Our process of converting interest to signed GI Pros has been quite rigorous to date. Daniel spends a lot of his time working with the prospective professional gamers prior to signing on board as we recognise the best players may not necessarily be the best teachers. Once we feel comfortable with their ability to create a good-quality instructional video, we very much let the professional gamers work. The only interjection we make from time to time is recommendations on the structure of a successful educational and training video. Following sign-off of the videos, they are placed on our website for member viewing. Members then choose to use the one-on-one coaching services from respective GI Pros based on their interest in these video lessons.
GS AU: How has business gone so far? Is it growing?
BT: It is still early days for us, but we've received a significant level of interest from the League of Legends and gaming community globally. We've already had interest from professionals from other games wanting to be part of our GI Pro faculty in expanding our game title coverage.
Some game publishers and peripheral makers have also reached out as they see significant advantages strategically of the gaming audience we're amalgamating. All these signs are very encouraging for us in these very early stages.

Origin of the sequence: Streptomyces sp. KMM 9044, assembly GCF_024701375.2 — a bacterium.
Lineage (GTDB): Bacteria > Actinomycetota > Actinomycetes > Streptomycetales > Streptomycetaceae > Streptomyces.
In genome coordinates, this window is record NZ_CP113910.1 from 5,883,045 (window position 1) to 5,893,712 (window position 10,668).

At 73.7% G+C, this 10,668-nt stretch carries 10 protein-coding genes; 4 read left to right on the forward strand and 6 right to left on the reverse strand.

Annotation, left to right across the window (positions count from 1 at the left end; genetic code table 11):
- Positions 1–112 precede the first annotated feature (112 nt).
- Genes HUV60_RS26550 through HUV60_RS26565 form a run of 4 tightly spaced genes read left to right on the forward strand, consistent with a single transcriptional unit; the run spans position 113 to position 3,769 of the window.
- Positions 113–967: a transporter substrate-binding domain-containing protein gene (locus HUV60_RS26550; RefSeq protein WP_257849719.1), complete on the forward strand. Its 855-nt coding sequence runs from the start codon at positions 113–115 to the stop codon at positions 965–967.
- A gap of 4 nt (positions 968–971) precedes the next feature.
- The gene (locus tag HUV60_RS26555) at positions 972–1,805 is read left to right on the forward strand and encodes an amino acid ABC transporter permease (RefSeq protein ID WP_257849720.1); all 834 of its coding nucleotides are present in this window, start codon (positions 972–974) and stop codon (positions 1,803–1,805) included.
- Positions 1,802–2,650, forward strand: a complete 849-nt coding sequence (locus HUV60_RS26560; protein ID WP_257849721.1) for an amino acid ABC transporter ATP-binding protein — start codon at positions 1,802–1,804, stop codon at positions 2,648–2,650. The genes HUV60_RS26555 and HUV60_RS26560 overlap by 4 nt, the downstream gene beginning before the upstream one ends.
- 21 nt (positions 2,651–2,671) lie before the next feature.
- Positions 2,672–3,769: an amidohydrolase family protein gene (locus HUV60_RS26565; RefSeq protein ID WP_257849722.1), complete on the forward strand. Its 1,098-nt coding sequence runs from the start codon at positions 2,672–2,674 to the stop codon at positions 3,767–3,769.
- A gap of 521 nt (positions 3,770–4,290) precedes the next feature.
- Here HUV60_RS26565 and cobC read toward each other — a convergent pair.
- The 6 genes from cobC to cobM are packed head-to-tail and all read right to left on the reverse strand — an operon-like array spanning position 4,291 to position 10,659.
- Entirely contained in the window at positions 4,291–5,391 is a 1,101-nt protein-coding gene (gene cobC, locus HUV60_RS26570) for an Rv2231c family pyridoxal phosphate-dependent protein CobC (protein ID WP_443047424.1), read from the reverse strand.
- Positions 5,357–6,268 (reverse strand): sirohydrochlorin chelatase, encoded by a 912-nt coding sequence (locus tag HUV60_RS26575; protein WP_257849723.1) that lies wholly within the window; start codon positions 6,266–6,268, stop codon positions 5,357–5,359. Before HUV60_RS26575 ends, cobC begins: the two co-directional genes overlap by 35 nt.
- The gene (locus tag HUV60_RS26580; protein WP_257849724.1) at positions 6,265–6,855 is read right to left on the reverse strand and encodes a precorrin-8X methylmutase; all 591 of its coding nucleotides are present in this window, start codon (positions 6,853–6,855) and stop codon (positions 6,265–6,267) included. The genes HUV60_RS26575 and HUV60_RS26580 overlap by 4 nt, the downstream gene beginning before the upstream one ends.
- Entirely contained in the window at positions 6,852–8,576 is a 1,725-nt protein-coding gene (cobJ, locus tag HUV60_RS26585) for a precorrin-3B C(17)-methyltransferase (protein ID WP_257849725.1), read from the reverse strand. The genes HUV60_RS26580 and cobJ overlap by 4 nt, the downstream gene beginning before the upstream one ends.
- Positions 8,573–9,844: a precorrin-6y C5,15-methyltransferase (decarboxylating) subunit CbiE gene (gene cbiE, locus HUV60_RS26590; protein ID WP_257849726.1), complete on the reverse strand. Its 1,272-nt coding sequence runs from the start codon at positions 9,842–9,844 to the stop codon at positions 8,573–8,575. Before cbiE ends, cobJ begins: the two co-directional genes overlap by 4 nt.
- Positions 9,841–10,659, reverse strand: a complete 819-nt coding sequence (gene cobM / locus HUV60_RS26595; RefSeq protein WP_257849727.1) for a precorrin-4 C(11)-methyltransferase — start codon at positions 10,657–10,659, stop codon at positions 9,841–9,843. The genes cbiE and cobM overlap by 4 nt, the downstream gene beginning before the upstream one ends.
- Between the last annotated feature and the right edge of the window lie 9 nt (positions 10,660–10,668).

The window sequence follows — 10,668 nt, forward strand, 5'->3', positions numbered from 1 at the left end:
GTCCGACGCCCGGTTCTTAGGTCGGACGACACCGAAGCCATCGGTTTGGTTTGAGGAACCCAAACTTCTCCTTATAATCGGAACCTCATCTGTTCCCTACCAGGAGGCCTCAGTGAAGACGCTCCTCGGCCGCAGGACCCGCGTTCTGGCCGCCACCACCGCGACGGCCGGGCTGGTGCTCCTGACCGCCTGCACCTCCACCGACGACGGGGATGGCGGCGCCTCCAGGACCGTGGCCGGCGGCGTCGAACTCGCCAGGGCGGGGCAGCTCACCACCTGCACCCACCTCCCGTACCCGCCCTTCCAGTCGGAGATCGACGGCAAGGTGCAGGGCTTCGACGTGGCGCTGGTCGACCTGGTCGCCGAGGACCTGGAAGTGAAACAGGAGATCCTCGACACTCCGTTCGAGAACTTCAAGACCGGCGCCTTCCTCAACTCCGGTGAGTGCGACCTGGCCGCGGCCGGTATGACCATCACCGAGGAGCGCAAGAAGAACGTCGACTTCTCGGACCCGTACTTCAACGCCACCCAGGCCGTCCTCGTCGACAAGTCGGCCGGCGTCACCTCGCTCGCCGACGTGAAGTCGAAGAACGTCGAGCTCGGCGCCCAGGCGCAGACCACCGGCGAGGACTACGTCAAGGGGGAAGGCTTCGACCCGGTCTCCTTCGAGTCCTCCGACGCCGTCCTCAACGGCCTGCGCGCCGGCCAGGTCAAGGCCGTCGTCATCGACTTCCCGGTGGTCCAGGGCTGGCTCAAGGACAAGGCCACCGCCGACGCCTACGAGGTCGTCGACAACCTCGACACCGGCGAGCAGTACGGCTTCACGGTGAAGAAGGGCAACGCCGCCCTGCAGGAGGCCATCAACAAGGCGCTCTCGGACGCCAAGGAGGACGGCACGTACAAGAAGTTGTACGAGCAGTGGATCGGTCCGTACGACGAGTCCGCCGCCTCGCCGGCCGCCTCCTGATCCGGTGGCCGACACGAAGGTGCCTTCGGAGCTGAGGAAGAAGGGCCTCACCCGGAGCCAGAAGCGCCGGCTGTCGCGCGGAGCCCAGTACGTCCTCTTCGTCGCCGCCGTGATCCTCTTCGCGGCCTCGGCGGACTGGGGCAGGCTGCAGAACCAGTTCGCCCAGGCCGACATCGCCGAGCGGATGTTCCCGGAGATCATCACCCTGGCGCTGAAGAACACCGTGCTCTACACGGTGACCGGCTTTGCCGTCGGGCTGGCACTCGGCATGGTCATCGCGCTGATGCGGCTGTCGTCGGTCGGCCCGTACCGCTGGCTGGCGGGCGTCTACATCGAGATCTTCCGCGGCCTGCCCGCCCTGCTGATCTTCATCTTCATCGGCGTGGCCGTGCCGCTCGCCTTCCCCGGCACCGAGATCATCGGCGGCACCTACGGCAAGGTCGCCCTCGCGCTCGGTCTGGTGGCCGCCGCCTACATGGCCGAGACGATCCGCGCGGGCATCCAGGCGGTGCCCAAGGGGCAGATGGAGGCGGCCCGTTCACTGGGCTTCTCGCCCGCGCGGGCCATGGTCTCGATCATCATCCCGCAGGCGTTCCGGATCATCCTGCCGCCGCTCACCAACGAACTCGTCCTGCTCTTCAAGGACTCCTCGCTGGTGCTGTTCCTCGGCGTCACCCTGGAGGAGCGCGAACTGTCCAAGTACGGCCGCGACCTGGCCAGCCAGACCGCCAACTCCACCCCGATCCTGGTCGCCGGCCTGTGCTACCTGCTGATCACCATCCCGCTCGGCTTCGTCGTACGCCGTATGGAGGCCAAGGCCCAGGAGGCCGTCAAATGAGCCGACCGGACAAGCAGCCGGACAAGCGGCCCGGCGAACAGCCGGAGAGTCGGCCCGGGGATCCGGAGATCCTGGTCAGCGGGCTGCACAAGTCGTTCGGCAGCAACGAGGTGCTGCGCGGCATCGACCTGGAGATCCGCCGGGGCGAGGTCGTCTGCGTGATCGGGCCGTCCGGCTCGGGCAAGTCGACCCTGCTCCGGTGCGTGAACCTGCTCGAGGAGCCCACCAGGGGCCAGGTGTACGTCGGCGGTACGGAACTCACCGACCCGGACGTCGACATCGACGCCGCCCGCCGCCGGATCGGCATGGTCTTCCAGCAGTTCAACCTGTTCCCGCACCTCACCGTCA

GS AU: Any success stories that have come out of the coaching? What has some of the feedback from students been like?
BT: We've had some excellent early feedback from our students so far. Many appreciate the insight that the GI Pros are able to impart on them, pointing out specific areas to work on much like homework. Some have even booked multiple lessons on a weekly basis.
GS AU: What is your overall aim with the school, and what are your future plans (that is, expanding internationally, and so on)?
BT: We are very much international in scope. Much of our traffic for the videos and the one-on-one tutorial lesson bookings are from the US. In terms of expansion, we are focusing on the one game title at the moment: League of Legends. Our aim is to quickly develop a following and expand to a number of popular titles. We've got the target of having five games by the end of the year.